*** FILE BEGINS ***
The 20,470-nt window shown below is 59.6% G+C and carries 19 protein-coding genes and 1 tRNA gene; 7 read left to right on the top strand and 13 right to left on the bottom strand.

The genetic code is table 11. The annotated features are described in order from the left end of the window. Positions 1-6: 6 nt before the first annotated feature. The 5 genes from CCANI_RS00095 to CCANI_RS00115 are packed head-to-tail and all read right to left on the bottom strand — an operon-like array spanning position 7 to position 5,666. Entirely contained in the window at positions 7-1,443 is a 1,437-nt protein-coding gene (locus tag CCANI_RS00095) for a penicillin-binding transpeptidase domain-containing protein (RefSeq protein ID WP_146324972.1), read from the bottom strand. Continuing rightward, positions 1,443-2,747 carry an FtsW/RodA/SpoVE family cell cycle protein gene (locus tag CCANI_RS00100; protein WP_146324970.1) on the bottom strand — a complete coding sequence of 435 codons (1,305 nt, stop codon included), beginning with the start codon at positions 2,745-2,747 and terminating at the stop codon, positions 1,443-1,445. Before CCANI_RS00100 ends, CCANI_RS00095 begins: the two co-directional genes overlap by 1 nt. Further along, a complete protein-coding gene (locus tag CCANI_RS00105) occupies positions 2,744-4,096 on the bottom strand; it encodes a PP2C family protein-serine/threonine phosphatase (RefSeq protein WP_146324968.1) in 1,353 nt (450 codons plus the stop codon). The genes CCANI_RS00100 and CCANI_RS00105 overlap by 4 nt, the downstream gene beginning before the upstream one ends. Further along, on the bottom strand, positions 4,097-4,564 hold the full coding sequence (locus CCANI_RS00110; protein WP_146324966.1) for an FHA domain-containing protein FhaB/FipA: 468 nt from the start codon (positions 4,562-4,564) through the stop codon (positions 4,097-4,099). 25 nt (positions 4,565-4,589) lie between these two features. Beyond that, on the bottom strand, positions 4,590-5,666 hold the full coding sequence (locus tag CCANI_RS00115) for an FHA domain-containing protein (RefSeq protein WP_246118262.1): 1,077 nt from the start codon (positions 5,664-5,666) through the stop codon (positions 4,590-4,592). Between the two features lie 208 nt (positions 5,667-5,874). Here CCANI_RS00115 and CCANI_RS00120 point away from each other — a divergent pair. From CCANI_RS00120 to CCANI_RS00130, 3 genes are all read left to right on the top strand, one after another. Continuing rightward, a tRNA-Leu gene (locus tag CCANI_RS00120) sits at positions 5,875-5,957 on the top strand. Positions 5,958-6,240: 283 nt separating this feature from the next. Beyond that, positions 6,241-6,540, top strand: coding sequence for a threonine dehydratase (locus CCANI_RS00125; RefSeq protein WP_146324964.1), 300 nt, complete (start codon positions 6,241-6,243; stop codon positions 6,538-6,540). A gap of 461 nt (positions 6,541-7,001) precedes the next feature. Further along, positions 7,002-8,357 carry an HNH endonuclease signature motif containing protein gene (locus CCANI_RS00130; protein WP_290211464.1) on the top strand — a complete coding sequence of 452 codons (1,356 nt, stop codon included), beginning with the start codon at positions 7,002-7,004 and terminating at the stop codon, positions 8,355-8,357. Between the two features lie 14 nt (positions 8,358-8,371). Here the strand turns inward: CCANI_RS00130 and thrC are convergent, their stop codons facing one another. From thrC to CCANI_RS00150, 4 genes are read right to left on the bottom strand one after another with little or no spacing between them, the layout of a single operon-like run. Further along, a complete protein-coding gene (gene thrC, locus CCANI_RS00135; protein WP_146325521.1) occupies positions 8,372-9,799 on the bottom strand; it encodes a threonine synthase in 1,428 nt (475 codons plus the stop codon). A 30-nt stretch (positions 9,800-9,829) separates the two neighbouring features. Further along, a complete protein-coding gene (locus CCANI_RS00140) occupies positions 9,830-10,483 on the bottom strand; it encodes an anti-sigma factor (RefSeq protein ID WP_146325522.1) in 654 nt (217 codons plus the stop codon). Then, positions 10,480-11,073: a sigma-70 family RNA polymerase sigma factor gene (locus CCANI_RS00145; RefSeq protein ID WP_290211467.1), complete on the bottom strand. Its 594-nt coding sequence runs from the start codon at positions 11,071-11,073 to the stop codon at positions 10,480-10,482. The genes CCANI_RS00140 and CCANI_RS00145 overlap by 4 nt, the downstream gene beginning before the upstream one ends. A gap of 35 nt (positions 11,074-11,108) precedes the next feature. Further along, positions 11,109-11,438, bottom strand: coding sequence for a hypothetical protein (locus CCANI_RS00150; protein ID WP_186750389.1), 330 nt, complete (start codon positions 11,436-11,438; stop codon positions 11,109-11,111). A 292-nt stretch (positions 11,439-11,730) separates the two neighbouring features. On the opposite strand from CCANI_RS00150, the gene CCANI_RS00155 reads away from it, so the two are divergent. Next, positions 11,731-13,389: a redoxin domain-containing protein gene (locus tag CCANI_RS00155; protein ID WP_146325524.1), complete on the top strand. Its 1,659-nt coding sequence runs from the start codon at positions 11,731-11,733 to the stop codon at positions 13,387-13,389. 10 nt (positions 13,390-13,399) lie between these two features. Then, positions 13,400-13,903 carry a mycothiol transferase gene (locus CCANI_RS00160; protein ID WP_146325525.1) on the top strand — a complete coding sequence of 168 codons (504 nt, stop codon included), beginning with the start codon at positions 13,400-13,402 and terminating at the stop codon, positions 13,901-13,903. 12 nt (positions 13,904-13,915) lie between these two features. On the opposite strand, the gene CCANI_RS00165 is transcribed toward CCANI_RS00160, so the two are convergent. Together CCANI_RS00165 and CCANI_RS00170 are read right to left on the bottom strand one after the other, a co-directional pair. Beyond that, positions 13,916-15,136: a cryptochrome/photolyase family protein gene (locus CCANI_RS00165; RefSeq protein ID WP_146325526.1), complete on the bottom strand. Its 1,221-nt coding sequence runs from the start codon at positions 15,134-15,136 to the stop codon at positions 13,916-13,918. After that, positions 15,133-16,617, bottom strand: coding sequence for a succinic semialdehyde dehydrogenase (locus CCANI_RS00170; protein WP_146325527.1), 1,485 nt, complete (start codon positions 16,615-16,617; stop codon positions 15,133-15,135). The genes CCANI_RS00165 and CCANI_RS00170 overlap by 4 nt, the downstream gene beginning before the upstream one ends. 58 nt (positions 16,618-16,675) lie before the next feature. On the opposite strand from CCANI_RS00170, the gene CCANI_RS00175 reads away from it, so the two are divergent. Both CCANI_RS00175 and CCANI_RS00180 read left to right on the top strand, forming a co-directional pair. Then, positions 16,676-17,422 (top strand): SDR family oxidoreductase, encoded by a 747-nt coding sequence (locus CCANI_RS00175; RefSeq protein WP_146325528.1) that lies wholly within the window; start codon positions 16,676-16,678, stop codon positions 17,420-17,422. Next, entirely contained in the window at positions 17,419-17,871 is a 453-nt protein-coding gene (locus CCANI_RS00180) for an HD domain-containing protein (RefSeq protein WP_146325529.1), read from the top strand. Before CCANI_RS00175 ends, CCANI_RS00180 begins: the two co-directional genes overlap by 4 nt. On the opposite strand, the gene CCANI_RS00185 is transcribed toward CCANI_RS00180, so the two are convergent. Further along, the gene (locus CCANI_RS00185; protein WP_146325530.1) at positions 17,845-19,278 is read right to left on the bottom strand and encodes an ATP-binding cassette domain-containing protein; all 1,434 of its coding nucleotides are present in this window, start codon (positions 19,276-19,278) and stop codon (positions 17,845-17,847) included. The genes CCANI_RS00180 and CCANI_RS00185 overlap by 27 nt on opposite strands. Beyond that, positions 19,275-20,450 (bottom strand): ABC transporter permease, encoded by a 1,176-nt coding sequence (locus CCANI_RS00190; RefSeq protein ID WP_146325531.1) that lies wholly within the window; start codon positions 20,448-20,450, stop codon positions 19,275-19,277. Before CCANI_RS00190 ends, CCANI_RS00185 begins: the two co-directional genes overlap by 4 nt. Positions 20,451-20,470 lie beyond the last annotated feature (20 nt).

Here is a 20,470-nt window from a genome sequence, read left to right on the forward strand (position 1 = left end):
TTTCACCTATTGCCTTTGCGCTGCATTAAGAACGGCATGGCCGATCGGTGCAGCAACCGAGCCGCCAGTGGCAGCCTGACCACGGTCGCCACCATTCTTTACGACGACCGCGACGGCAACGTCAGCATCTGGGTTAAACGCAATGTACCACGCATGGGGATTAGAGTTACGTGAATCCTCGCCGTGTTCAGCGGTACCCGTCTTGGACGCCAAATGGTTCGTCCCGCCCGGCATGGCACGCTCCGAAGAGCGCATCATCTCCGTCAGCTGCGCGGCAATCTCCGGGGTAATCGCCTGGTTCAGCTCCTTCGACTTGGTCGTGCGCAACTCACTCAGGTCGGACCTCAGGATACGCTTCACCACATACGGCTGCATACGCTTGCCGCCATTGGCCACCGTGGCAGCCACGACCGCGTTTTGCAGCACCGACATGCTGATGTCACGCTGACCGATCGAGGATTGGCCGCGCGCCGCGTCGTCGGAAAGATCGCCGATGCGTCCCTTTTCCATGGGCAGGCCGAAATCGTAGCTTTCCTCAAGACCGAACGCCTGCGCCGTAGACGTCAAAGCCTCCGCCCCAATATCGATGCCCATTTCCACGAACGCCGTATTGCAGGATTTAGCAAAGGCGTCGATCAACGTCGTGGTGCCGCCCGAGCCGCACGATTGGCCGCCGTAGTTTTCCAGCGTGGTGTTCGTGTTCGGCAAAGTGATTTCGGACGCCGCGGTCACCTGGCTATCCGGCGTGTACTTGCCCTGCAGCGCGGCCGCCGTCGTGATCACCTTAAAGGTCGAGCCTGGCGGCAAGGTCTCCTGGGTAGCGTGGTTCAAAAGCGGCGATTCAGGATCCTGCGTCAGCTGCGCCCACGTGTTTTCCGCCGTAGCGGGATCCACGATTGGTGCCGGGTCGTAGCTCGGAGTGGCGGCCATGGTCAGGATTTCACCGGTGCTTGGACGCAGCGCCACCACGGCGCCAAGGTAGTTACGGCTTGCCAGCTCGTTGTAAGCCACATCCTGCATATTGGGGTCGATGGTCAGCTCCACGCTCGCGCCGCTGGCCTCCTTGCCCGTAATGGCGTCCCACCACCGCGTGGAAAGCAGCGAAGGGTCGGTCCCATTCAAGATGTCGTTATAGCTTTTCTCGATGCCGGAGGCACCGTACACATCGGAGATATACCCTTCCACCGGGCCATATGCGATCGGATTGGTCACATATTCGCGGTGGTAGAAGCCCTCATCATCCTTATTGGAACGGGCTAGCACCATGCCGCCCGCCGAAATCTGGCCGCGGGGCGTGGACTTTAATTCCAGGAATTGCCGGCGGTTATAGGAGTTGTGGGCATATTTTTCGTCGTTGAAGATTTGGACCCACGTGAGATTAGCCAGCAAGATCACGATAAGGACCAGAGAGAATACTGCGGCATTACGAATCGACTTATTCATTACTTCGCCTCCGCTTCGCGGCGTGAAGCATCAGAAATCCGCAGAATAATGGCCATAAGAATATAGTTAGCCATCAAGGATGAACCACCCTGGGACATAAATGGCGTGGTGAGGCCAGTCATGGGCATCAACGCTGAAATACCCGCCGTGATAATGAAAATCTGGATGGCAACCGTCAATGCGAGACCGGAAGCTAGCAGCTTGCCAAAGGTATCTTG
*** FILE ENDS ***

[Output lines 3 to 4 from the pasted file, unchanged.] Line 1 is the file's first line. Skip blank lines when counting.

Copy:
Here is a 20,470-nt window from a genome sequence, read left to right on the forward strand (position 1 = left end):
TTTCACCTATTGCCTTTGCGCTGCATTAAGAACGGCATGGCCGATCGGTGCAGCAACCGAGCCGCCAGTGGCAGCCTGACCACGGTCGCCACCATTCTTTACGACGACCGCGACGGCAACGTCAGCATCTGGGTTAAACGCAATGTACCACGCATGGGGATTAGAGTTACGTGAATCCTCGCCGTGTTCAGCGGTACCCGTCTTGGACGCCAAATGGTTCGTCCCGCCCGGCATGGCACGCTCCGAAGAGCGCATCATCTCCGTCAGCTGCGCGGCAATCTCCGGGGTAATCGCCTGGTTCAGCTCCTTCGACTTGGTCGTGCGCAACTCACTCAGGTCGGACCTCAGGATACGCTTCACCACATACGGCTGCATACGCTTGCCGCCATTGGCCACCGTGGCAGCCACGACCGCGTTTTGCAGCACCGACATGCTGATGTCACGCTGACCGATCGAGGATTGGCCGCGCGCCGCGTCGTCGGAAAGATCGCCGATGCGTCCCTTTTCCATGGGCAGGCCGAAATCGTAGCTTTCCTCAAGACCGAACGCCTGCGCCGTAGACGTCAAAGCCTCCGCCCCAATATCGATGCCCATTTCCACGAACGCCGTATTGCAGGATTTAGCAAAGGCGTCGATCAACGTCGTGGTGCCGCCCGAGCCGCACGATTGGCCGCCGTAGTTTTCCAGCGTGGTGTTCGTGTTCGGCAAAGTGATTTCGGACGCCGCGGTCACCTGGCTATCCGGCGTGTACTTGCCCTGCAGCGCGGCCGCCGTCGTGATCACCTTAAAGGTCGAGCCTGGCGGCAAGGTCTCCTGGGTAGCGTGGTTCAAAAGCGGCGATTCAGGATCCTGCGTCAGCTGCGCCCACGTGTTTTCCGCCGTAGCGGGATCCACGATTGGTGCCGGGTCGTAGCTCGGAGTGGCGGCCATGGTCAGGATTTCACCGGTGCTTGGACGCAGCGCCACCACGGCGCCAAGGTAGTTACGGCTTGCCAGCTCGTTGTAAGCCACATCCTGCATATTGGGGTCGATGGTCAGCTCCACGCTCGCGCCGCTGGCCTCCTTGCCCGTAATGGCGTCCCACCACCGCGTGGAAAGCAGCGAAGGGTCGGTCCCATTCAAGATGTCGTTATAGCTTTTCTCGATGCCGGAGGCACCGTACACATCGGAGATATACCCTTCCACCGGGCCATATGCGATCGGATTGGTCACATATTCGCGGTGGTAGAAGCCCTCATCATCCTTATTGGAACGGGCTAGCACCATGCCGCCCGCCGAAATCTGGCCGCGGGGCGTGGACTTTAATTCCAGGAATTGCCGGCGGTTATAGGAGTTGTGGGCATATTTTTCGTCGTTGAAGATTTGGACCCACGTGAGATTAGCCAGCAAGATCACGATAAGGACCAGAGAGAATACTGCGGCATTACGAATCGACTTATTCATTACTTCGCCTCCGCTTCGCGGCGTGAAGCATCAGAAATCCGCAGAATAATGGCCATAAGAATATAGTTAGCCATCAAGGATGAACCACCCTGGGACATAAATGGCGTGGTGAGGCCAGTCATGGGCATCAACGCTGAAATACCCGCCGTGATAATGAAAATCTGGATGGCAACCGTCAATGCGAGACCGGAAGCTAGCAGCTTGCCAAAGGTATCTTG